The senate, therefore, decided to summon Strabo to the defence of the city, at the same time sending out an appeal to the towns which were still loyal, and authorizing a levy in Cisalpine Gaul. Strabo came, and pitched his camp near the Colline Gate about the same time as Cinna arrived in the environs of the city. Had he attacked at once, the revolution would probably have ended then and there, for Cinna's army, though probably more numerous, would have been no match for these veterans of a hard campaign; but Strabo did not strike. He proved to be less interested in the issues at stake than in his own ambitions, and proceeded to exploit his country's misfortune for his own advancement. In a word, he wanted a second consulship and let it be known that he would side with either faction which would take him for its leader and make him master of Rome. Since neither was ready to pay the price, he did nothing, and thus worked for Cinna, whose strength was increasing daily.

In the meantime, Marius had returned from Africa with some of his fellow exiles and a company of about a thousand men, made up of slaves who had fled from Rome to their masters, and a small body of native horsemen. He landed at Telamon, in Etruria, and was at once joined by a considerable body of volunteers, by whose services he increased his fleet to forty ships and filled them with competent crews. There too he was joined by other exiles, including M. Junius Brutus, who had crossed from Spain. The offer of his services to Cinna, whom he promised to obey as consul, was accepted in spite of the urgent warning of Sertorius that it would be better to avoid the entanglements of this alliance. Cinna declared that Marius had come on his invitation and straightway appointed him to a proconsular command.

This incident is particularly interesting for the light it throws upon the relationship between Cinna and Marius. Whether Marius really did come on Cinna's invitation cannot be finally demonstrated, but however that may have been, the attitude of Sertorius clearly shows that up to this time Cinna's closest associates did not regard him as the accredited representative of a Marian party or as under any obligation to Marius. It cannot be held that Sertorius was urging Cinna to break faith with Marius in any sense, for as soon as Cinna informed him that Marius had come on invitation Sertorius immediately withdrew his objections and said that in that case he must be received.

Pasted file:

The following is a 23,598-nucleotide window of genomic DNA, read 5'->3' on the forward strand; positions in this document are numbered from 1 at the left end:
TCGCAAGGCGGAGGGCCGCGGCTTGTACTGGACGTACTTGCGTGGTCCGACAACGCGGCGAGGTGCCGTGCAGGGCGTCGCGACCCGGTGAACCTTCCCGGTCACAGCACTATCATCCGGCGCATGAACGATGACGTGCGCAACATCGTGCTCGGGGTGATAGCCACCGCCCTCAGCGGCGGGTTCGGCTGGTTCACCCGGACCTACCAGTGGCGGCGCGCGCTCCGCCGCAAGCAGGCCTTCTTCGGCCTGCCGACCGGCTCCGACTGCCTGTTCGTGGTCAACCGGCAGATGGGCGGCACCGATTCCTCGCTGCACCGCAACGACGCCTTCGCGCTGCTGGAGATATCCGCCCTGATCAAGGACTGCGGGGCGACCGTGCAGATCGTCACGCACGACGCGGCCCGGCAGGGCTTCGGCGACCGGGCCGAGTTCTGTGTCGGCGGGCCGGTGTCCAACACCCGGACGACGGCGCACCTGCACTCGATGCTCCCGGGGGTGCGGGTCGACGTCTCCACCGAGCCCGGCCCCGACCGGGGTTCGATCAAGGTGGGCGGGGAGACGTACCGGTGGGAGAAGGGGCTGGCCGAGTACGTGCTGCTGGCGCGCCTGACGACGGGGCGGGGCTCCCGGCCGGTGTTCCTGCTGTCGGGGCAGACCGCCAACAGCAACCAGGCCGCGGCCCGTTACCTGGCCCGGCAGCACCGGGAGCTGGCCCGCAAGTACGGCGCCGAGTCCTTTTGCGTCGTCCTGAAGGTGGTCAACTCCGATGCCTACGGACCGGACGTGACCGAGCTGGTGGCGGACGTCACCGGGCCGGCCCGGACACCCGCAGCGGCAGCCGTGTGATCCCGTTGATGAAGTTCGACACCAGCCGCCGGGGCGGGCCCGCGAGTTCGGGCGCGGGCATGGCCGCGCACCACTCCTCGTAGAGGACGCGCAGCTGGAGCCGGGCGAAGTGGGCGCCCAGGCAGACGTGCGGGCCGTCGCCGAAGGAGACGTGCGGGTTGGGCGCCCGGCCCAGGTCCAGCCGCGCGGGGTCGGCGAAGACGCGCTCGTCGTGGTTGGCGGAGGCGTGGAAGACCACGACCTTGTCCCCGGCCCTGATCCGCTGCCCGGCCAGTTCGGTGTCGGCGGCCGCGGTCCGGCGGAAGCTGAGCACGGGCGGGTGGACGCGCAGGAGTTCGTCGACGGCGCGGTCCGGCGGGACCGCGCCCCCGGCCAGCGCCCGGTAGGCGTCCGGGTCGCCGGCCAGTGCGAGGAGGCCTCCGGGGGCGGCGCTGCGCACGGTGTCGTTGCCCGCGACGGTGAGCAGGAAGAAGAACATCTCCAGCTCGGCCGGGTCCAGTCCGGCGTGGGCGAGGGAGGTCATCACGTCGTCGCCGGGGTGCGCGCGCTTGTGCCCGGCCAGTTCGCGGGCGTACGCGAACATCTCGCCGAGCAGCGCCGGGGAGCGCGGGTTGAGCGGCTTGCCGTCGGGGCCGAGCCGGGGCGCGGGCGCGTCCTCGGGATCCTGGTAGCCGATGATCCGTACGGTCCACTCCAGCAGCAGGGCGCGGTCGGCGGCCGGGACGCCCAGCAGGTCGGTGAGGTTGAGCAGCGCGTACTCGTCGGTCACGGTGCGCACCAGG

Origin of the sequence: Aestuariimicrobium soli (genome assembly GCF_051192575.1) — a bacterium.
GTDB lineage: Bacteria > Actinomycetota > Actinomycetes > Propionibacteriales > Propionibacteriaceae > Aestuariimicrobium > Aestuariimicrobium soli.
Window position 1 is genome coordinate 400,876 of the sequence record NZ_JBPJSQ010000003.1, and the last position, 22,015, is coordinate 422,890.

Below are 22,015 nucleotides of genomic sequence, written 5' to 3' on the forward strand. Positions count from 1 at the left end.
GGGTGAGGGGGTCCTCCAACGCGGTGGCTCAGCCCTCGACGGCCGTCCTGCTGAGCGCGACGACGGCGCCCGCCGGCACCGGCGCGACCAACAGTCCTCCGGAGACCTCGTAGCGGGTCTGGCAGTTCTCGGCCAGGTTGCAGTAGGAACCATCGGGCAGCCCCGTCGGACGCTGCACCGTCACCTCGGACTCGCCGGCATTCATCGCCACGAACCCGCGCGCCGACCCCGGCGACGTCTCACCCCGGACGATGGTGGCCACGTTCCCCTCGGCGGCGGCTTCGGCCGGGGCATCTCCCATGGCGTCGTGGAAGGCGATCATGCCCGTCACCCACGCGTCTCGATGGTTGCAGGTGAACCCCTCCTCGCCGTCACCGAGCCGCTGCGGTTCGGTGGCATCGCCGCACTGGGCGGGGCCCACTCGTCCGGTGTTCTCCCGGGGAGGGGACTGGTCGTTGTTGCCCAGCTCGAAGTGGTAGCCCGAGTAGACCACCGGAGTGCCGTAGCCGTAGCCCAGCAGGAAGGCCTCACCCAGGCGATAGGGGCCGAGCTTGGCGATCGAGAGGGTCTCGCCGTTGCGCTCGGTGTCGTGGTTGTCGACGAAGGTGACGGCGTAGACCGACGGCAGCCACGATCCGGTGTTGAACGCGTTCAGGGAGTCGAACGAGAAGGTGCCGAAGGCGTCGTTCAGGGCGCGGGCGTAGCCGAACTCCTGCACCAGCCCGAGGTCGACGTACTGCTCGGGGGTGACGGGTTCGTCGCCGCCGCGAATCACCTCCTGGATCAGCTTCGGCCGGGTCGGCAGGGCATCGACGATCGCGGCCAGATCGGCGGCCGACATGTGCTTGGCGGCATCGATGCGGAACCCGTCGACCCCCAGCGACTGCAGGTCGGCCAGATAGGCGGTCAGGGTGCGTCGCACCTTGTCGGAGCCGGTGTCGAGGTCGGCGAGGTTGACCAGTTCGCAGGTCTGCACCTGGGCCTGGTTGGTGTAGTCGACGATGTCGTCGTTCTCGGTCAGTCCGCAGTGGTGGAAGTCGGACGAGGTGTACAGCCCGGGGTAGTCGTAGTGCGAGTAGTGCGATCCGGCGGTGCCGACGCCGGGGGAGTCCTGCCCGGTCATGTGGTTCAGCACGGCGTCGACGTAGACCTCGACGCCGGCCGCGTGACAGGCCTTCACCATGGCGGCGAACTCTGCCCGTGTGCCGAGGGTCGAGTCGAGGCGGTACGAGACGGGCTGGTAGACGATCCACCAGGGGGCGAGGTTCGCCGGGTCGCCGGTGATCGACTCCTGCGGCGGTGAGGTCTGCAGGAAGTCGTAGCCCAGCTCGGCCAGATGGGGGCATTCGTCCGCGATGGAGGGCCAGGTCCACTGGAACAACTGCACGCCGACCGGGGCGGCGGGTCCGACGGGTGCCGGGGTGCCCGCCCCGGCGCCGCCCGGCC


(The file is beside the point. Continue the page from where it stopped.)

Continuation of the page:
It becomes clear, therefore, that the subsequent partnership between Marius and Cinna, just like the earlier one between Marius and Sulpicius, was based upon mutual service rather than upon a common political interest. Sulpicius offered Marius the command against Mithradates in return for the guarantee of protection from military interference in the field of politics. Cinna, contemplating civil war, saw in Marius a powerful ally, valuable not less for his mastery of military strategy than for the support which might be rallied by exciting sympathy for his tragic reversal of fortune. Marius cared nothing about the aspirations of the Italians or their potentiality as a political force; he wanted revenge and the Eastern command. The partnership, then, which they formed at this time was one of mutual accommodation rather than of common policy, of utility rather than of sentiment.

Marius disdained the fasces which Cinna had sent, and still wearing the garb of mourning and leaving his hair uncut, as he had done since the day of his banishment, marched southwards on foot through the towns of Etruria, appealing to the pity of the inhabitants by his sordid appearance, and promising to serve their interests in the matter of the citizenship. Nor did he despise the help of slaves, but ordered the ergastula to be broken open, and offered arms and freedom to all who joined him from the great estates of that district. 60 By these means he increased his strength to a full legion, 61 and with this force presently joined Cinna. A council of war was held and a plan of campaign agreed upon. All the troops were pooled and redivided into four armies, which were to be commanded respectively by Marius, Cinna, Sertorius, and Cn. Papirius Carbo. Marius received three legions in place of the one which he had himself recruited. It is, of course, by no means certain that the four armies were numerically equal, but it is, I think, quite unlikely that Marius received less than a full quarter of the aggregate. Using this as a basis for calculation, the maximum for the whole army would amount to twelve legions, a figure which is at least far more credible than that reported by Velleius.